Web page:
Women who receive a breast cancer diagnosis while pregnant are faced with a myriad of emotions and challenging treatment decisions. A time that normally signifies joy and anticipation for a woman and her family is now mingled with uncertainty and fear. Pregnancy-associated breast cancer (PABC) is becoming more common as more women are waiting to bear children. It is important for women to have complete and accurate information about the treatment options available to them while pregnant. Nurses are uniquely positioned to help patients with PABC navigate complex health care decisions and choose what makes the most sense for them and their families. Nurses can assist patients in communicating fully with the health care team during the course of cancer treatment, obstetric care, and beyond, so care is a transparent and collaborative process. Patients can be encouraged to engage their support network and access all available resources. There are certain psychosocial challenges that nurses should keep in mind when treating patients with PABC.

Normal breast changes caused by fluctuating pregnancy hormone levels may mask breast cancer symptoms, rendering the cancer difficult to detect. Screening may be delayed, leading to diagnosis at a later stage and fewer effective treatment options. Women should be counseled about the safety of screening and treatment during pregnancy. Often, it is imperative to begin cancer treatment quickly, when the fetus is not to term and delivery is not yet possible.

Treatment for PABC is designed to ensure that the mother has the best possible outcome, with the fetus’ safety also a priority. However, at times these two interests may conflict. In my clinical experience, patients invariably have concerns about this balance and need support along the way. Most likely they are just getting used to the experience of pregnancy and impending motherhood, only to be thrust into the world of cancer. They may worry about whether they should terminate the pregnancy, what (if any) lasting impact screening and treatment will have on their growing fetus, what to expect in terms of side effects, and about their ability to be there for their child over the long-term.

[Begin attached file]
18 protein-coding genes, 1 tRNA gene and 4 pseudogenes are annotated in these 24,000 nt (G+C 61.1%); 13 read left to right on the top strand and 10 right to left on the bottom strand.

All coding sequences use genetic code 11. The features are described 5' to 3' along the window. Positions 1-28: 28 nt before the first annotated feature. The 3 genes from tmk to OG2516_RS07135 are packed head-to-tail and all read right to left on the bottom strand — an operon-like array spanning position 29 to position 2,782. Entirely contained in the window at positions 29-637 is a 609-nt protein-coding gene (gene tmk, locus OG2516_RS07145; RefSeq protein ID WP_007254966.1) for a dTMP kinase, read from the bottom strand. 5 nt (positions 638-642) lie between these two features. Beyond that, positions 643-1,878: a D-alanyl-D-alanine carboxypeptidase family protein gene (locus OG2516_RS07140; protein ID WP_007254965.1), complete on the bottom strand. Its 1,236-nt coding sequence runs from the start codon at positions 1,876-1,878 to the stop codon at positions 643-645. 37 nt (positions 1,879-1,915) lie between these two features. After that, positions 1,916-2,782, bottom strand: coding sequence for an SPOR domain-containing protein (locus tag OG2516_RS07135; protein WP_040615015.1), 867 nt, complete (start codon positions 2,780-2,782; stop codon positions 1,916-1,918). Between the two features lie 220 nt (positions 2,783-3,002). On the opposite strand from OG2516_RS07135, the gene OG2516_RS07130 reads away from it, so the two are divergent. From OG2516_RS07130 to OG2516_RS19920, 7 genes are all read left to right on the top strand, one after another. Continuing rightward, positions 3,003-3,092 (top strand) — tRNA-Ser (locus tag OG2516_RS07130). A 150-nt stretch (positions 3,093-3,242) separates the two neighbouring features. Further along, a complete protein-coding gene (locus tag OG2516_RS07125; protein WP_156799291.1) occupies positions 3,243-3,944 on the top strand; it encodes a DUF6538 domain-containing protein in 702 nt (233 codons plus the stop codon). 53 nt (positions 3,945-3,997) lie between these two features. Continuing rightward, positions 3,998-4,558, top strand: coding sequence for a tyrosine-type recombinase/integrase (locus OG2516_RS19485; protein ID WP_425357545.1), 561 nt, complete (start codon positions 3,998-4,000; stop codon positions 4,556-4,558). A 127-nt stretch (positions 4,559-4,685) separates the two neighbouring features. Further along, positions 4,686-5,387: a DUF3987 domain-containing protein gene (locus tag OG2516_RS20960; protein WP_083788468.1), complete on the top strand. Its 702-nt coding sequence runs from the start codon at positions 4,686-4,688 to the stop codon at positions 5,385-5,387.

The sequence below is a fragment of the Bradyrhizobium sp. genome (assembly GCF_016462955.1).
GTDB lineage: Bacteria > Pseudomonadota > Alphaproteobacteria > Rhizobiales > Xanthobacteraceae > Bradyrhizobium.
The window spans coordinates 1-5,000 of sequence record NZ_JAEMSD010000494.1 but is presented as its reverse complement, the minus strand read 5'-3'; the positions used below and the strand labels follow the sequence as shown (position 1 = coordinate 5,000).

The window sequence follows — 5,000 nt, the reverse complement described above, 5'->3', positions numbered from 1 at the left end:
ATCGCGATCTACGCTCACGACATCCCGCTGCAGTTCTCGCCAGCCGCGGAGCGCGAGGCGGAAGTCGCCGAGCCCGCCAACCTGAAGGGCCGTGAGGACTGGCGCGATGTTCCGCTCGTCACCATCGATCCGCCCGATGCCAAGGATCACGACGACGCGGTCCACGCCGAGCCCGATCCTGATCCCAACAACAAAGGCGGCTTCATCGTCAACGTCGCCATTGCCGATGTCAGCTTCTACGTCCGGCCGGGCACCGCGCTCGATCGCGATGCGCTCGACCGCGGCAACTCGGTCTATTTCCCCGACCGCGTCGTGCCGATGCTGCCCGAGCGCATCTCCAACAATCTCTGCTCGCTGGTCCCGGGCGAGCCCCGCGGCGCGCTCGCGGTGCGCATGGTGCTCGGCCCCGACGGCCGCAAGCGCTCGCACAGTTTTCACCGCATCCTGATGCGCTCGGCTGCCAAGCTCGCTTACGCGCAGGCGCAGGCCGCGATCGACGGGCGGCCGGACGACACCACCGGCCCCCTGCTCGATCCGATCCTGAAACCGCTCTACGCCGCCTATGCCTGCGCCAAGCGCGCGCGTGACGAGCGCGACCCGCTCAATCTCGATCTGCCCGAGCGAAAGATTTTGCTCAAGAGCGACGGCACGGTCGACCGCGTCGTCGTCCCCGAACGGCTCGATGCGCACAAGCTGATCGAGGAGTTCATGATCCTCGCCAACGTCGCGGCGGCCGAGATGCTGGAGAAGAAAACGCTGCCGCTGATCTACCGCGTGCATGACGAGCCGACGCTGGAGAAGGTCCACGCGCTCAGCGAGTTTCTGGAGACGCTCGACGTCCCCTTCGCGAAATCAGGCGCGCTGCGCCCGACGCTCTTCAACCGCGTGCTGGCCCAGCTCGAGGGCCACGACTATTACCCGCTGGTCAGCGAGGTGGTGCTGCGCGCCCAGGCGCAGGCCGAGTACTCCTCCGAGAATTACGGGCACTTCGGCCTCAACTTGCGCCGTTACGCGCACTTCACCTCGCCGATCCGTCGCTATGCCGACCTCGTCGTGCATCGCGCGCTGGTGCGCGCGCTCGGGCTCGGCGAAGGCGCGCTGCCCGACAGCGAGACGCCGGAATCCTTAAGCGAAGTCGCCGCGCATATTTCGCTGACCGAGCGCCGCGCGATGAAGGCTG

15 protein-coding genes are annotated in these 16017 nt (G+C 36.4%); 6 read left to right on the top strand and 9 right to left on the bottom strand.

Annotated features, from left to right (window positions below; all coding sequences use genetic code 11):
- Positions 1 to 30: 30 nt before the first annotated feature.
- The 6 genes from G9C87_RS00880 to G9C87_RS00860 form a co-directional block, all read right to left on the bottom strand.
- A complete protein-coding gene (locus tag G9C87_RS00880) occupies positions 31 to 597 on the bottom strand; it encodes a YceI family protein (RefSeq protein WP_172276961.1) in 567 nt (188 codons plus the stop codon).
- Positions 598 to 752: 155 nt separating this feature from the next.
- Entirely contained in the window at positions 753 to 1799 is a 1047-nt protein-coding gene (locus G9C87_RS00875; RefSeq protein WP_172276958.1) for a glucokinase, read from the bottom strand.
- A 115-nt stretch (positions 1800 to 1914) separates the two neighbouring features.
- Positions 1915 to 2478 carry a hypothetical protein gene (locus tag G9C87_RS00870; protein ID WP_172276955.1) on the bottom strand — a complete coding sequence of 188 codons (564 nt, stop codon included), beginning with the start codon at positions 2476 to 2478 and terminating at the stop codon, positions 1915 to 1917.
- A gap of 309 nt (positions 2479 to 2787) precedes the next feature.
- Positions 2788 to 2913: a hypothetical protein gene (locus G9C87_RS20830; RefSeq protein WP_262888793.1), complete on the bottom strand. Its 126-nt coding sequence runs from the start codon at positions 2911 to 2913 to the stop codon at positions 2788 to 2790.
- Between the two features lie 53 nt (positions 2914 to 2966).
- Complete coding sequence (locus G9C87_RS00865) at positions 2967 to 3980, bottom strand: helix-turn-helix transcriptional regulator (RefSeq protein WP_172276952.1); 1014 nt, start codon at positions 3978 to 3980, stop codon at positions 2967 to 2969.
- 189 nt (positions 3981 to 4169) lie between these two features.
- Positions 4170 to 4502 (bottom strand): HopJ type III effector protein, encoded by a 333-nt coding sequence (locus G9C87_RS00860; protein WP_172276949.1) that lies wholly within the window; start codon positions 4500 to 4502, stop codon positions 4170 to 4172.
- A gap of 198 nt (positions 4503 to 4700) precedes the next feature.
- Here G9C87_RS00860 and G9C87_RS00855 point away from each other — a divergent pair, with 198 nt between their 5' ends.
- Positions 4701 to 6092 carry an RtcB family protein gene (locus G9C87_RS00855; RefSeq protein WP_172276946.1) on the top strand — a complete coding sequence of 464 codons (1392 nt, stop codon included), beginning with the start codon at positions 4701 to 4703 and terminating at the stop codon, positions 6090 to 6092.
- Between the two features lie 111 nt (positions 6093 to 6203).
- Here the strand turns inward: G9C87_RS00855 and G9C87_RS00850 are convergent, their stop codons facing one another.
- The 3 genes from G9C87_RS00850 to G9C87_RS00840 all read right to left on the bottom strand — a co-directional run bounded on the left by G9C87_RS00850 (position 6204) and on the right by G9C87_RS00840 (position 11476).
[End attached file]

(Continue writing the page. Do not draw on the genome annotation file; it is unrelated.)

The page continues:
I always encourage my clients to have an open, honest conversation with their health care team about their concerns. They can start by writing down a list of their top five most pressing questions that they need to have addressed. This will help the patient’s health care team identify any barriers to treatment in order to create the best possible plan for mother and child.

Breast cancer diagnosed at a young age is especially disruptive. Women in their 20s through early 40s are progressing in their careers, building their own families, and juggling various life demands. They may be the family’s primary breadwinner, or the main caretaker for children or parents. The diagnosis impacts the whole person and the entire social system. Nurses and other health care providers will find it helpful to assess the patient’s individual needs and possible obstacles to treatment adherence, along with their available supports. Are grandparents living locally able to offer childcare for young children in the home? Can a woman’s partner or friends help drive her to and from treatment? Does she belong to a church, synagogue, or mosque that may be able to provide meals or other assistance? Is the woman’s workplace understanding and flexible? You can assist the patient in drawing on her available strengths and supports as she moves through the phases of treatment.